Sure you’ve heard about creatine, you’ve probably even taken it yourself, or at least heard some of your gym friends talk about it. If not, the benefits of taking it are improved exercise performance and increase in muscle mass for bodybuilders, weightlifters and those who undergo strenuous physical activity.

But have you heard of creatine being administered to dogs?

Most people want their dogs to be on perfect health, just like themselves. This is especially important for dogs who are competing, which is why people consider using creatine to boost their companions training performance.

With the given benefits, some may administer creatine to their dogs to buff them up and shape their muscles nicely, giving them a fuller look and to improve their physical capabilities; others disagree saying that dogs do not know their exercising limits. While exercising your dog is great, overdoing it may jeopardize your canine.

In fact your dog receives small amounts of creatine when fed with red meat and fish. In this way, the dog naturally obtains creatine, much in the same way humans do. So only if your dog is on a very intense training schedule would it ever need to be supplemented. This is exactly the same for humans, only if you are doing a lot of strength training is creatine supplementation necessary!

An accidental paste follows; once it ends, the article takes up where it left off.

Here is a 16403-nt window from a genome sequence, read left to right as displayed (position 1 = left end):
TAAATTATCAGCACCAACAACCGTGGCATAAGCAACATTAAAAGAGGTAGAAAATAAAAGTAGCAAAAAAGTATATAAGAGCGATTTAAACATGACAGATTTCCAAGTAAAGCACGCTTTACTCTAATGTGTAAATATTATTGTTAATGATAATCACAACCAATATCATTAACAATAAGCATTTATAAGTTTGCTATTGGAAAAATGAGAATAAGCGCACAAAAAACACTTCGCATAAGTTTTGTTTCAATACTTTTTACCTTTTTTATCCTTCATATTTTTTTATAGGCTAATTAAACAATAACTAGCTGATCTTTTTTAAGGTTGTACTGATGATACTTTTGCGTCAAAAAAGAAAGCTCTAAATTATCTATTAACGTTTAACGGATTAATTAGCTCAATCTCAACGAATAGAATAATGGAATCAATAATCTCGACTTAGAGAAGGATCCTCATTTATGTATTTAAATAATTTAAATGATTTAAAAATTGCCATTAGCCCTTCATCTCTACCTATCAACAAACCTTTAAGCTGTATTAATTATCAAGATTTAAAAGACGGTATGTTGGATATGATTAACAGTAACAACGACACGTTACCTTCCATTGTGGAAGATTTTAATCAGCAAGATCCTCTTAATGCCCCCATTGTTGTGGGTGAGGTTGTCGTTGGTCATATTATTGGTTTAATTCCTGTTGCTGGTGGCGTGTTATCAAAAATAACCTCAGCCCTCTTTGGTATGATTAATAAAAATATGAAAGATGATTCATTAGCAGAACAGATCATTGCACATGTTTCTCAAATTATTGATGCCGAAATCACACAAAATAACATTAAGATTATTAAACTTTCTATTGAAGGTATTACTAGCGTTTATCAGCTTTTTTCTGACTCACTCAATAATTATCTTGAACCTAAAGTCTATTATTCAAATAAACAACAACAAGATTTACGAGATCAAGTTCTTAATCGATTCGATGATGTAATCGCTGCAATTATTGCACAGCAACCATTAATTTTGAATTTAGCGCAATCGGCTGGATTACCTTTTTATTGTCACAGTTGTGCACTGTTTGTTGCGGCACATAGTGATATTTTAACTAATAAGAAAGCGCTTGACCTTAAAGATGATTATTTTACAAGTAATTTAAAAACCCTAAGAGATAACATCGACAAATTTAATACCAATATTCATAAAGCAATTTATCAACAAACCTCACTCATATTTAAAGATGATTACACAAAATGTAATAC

The only way to administer creatine to your dog is orally, which would be easiest with the powdered form of creatine monohydrate mixed into their food or water bowl. A human dose is 3-5 grams a day, so if you do plan on giving creatine to your dog, make sure it is a lot less!

But my dog is so skinny!

Your dog can be skinny for various reasons. It could just be them coming from a naturally slim breed, improper nutrition or worst, because of parasites in their body, so it is first imperative to discover the reason for their skinniness. If it is simply weight gain that you’re after, there’s a whole lot of natural and proven ways for dogs. This includes more high protein food, cooked meat and maybe some veterinarian-recommended vitamins for your paw friend.

So if you’d like to give your dog creatine to help boost its performance when engaging in exercise, the best way is to work under your vet’s supervision. They are the best people to know the amount of creatine your dog needs and the methods most effective for creatine use. This will be different for every species and each individual. Also humans can verbally complain about any possible side effects, such as muscle cramping, stomach upset and dehydration, but your dog is also susceptible. So when this happens, seek help from a veterinarian immediately for professional care.

At present, there are no studies on the subject of canines and creatine, but we only know it works on humans! So research a bit, ask around, and consult with your vet before giving your dog creatine.

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